This time the girl looked up, her countenance brightened. “The one who looked so pretty last night?”
Nais smiled. “I want you to stay with her and serve her. She is my dear friend and she will be your mistress. Understand?”
The girl nodded again.
“Good, then follow me.”
Amymone smiled as they neared. She took her mate’s hand and lighted off his back. Her hair hung down in loose waves about her shoulders framing her face prettily.
“I will return your dress.” Amymone began to unclasp the necklace around her neck.
Nais shook her head. “They are gifts, I wish you to keep them.”
Amymone tried to object, handing her the necklace.
Nais held up her hands. “That dress never looked so well on me, it suits you much better.”
Amymone blushed with gratitude.
“This is Melanippe. She will be joining us from my father’s household. I have instructed her to wait on you.” Nais passed the necklace to Melanippe, and ushered the girl toward her new mistress and her imposing equine companion.
Amymone furrowed her brow, looking toward Nais’ other women and back. She didn’t question or object, though curiosity hung in her brow. She smiled at the girl.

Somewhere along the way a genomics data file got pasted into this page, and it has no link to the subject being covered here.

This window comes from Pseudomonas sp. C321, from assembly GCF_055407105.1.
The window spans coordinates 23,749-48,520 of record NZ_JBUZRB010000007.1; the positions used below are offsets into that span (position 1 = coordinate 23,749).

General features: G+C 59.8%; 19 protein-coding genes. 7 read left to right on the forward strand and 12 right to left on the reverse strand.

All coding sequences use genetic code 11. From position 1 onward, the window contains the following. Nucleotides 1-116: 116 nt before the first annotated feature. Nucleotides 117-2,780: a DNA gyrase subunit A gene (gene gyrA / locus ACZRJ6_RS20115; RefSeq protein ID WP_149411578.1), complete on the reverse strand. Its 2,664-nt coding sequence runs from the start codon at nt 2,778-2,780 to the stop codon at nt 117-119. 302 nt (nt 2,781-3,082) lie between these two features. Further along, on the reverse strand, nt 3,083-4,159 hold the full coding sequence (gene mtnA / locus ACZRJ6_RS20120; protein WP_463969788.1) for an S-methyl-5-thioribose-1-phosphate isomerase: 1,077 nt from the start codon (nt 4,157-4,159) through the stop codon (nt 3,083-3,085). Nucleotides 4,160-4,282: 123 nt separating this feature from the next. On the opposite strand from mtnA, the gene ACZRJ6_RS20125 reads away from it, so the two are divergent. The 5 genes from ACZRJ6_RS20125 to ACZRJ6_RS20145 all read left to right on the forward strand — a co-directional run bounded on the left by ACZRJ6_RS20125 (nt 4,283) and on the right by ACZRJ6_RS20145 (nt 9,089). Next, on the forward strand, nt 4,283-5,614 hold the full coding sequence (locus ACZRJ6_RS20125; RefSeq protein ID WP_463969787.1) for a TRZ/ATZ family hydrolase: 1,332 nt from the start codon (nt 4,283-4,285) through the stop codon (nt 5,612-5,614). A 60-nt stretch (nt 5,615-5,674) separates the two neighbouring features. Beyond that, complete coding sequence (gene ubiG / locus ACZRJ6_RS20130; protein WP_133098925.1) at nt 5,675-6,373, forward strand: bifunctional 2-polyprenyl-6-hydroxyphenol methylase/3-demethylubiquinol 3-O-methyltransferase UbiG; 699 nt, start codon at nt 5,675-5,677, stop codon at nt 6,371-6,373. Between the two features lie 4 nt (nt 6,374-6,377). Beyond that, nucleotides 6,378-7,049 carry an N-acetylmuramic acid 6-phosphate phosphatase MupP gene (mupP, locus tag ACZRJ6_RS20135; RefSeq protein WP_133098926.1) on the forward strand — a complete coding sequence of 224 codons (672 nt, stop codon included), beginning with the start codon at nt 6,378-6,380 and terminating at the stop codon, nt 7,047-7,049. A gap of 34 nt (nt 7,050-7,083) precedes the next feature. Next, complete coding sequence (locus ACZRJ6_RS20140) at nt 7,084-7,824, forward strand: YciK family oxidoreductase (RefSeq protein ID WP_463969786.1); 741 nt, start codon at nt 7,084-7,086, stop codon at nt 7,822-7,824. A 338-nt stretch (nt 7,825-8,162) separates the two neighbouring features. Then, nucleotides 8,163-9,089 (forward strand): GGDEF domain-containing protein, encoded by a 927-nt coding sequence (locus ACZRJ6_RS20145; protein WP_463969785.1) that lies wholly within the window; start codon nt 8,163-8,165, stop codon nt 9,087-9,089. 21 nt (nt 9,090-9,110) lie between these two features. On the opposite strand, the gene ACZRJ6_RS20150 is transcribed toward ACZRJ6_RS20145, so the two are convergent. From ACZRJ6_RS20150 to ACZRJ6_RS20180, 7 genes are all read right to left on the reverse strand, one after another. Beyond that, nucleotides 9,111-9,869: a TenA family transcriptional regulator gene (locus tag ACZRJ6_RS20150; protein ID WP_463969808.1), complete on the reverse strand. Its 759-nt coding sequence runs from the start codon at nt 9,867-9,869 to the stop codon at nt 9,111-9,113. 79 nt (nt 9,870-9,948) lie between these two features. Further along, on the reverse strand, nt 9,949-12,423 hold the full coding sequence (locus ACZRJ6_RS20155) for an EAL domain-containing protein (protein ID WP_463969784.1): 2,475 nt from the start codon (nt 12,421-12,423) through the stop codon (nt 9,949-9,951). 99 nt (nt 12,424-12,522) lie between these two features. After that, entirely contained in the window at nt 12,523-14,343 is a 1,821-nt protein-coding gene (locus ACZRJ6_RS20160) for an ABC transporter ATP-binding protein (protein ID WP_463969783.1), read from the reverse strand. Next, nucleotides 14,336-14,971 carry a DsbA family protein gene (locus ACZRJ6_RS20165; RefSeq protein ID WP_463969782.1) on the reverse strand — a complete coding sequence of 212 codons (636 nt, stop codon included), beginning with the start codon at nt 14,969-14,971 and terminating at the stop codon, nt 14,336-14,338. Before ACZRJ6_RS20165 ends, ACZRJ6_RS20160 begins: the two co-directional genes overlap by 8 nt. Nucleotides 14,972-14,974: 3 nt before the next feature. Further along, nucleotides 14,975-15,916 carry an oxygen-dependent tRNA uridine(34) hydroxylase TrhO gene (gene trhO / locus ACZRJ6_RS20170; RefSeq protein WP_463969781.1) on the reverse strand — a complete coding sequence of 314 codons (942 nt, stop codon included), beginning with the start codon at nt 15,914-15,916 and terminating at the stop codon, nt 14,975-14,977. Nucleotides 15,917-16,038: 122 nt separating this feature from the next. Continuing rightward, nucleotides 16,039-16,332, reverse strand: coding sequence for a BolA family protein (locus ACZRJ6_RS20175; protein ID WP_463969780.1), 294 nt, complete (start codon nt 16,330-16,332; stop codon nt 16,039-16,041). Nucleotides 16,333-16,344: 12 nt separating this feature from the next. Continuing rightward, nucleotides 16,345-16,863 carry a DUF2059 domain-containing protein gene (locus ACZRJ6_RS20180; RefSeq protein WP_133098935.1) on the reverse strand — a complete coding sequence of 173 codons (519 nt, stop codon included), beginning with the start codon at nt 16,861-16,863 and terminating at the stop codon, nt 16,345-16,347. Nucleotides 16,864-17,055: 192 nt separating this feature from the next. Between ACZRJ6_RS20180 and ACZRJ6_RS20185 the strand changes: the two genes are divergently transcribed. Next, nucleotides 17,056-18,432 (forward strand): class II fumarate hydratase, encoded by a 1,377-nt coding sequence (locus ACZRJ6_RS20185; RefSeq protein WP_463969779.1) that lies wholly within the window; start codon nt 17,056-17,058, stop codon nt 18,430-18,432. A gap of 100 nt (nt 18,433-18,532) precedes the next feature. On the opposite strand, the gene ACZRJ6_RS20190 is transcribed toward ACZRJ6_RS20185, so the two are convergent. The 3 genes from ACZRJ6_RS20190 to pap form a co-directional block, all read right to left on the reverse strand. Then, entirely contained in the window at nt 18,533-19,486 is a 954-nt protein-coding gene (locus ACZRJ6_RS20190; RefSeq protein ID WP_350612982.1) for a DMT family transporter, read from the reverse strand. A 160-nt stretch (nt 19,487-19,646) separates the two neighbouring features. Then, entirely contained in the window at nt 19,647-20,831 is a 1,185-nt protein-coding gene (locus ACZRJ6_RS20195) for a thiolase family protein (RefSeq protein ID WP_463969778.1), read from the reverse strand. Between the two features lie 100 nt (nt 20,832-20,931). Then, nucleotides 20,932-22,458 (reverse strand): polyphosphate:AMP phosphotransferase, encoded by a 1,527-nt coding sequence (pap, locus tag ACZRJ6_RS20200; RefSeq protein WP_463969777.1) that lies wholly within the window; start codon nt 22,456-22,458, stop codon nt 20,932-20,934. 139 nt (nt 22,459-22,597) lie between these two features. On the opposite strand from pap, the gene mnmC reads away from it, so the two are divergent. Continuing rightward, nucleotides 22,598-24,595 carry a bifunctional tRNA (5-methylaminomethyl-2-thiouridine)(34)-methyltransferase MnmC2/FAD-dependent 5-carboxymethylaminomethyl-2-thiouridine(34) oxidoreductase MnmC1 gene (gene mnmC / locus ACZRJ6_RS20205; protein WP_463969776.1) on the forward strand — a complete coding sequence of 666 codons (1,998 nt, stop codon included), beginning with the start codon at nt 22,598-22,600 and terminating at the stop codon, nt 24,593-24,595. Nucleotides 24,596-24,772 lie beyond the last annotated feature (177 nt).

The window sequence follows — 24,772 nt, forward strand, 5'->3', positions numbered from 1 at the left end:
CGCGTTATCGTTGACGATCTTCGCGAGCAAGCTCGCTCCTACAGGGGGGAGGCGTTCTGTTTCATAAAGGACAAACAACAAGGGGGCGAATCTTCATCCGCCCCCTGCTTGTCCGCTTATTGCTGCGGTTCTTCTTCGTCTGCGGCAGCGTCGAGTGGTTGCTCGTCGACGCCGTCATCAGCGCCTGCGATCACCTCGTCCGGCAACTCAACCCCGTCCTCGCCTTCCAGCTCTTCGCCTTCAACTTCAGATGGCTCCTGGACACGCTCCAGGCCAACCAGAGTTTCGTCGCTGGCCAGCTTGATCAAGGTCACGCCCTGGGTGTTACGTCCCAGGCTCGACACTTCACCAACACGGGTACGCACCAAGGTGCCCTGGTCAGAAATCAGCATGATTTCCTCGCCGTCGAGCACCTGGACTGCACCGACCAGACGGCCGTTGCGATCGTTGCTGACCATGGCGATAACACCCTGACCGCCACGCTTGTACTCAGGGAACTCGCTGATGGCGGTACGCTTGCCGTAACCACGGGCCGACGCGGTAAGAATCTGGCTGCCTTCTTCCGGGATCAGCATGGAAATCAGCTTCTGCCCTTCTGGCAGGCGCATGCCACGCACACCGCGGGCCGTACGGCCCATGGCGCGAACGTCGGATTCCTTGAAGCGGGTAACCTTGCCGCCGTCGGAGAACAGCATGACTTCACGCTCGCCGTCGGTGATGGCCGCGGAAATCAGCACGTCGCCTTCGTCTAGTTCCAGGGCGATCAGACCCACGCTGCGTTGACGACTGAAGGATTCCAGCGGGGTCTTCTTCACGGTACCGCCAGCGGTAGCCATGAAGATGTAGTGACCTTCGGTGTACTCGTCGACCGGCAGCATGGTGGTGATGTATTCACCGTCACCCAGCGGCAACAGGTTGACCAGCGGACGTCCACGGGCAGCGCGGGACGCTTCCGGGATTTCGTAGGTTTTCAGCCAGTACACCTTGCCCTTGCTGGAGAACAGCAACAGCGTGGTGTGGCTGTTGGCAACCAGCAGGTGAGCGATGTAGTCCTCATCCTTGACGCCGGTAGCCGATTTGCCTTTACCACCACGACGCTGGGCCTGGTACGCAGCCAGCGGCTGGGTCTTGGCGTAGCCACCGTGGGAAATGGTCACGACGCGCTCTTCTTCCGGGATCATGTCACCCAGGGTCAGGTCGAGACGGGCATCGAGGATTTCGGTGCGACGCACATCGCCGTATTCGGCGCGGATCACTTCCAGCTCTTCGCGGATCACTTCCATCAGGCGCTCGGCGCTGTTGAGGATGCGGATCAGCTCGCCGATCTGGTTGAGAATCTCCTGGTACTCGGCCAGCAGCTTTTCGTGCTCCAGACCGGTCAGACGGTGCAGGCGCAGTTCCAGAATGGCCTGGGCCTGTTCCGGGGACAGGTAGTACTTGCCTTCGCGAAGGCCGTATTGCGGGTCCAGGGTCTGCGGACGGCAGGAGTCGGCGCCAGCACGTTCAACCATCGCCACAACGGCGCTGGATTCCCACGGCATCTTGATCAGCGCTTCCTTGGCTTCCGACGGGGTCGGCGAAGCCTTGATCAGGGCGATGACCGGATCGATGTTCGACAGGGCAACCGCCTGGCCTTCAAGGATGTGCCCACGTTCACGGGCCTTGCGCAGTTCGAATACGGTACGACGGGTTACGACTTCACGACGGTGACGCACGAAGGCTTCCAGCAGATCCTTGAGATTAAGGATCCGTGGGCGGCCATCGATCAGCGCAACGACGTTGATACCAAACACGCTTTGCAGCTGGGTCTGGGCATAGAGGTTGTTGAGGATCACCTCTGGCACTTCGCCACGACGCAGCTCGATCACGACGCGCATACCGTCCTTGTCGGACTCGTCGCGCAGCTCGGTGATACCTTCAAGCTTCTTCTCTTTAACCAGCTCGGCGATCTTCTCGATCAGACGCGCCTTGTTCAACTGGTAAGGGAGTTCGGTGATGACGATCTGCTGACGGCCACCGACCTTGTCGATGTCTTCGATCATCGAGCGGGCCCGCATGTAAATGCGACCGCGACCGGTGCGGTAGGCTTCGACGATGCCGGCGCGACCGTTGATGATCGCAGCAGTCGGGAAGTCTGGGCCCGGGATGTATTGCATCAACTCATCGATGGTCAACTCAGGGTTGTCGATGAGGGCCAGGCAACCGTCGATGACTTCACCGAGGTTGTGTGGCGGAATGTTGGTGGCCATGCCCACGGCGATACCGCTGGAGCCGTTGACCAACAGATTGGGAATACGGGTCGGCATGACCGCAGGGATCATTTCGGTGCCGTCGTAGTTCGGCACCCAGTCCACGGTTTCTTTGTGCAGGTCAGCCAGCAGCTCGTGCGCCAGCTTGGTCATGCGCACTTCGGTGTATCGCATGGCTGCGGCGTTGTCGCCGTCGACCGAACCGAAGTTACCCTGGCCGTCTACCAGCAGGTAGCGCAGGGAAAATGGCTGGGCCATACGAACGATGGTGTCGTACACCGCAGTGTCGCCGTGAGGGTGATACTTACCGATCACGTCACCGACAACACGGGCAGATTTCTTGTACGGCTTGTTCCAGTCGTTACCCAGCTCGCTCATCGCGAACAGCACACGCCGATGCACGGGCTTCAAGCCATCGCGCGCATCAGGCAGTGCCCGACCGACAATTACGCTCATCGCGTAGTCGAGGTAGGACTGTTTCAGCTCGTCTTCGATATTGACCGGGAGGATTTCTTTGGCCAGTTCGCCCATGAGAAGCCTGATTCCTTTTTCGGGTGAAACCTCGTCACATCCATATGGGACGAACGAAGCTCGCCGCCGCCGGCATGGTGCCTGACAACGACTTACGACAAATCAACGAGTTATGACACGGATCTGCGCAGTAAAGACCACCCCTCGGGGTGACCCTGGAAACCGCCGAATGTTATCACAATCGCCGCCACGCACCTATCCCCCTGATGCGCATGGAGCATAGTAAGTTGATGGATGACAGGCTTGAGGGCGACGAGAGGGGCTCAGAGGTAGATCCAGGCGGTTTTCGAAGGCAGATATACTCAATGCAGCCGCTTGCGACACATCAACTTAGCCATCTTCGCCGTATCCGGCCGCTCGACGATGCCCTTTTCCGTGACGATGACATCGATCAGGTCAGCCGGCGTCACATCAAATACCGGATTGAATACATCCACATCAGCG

Melanippe fidgeted nervously.
“Hello Melanippe, I am Amymone.” Amymone bent down and lifted the girl’s chin to look her in the eyes.
The girl’s gaze flitted nervously to Aristaios and back to the ground.
“Will you not look at me, child?”
“I am not supposed to look in my mistress’ eyes.” Melanippe stole another glance at Aristaios’ hooves.
Amymone clicked her tongue and took the girl by the hand. “Then we shall just have to be friends instead.”
The girl looked up hesitantly and returned Amymone’s smile. Her expression returned to nervousness when Aristaios stepped forward.
“This is my mate, Aristaios.” Amymone rested her hand on his flank. “He will not hurt you. He is gentle as a pony.”
Aristaios snorted and pranced at the suggestion, but did not argue.
“Even a pony kicks when you upset it.” Melanippe wrinkled her nose, staring up at him in curious awe.
Aristaios and Amymone laughed.
“I think I’ll like her.” Aristaios grinned and kissed his mate’s temple.
“Milady.” Melanippe held up the gold necklace. Amymone bent and the girl fastened it around her neck once more.
Amymone took the little girl’s hand smiling.
“Princess.” Aristaios gave a courteous nod and left them to join his companions.
“My father has already taken the liberty of seeing that my things are packed and loaded properly. Nothing remains but to bid farewell to my father.” Nais spoke to Amymone but watched the group of centaurs uneasily.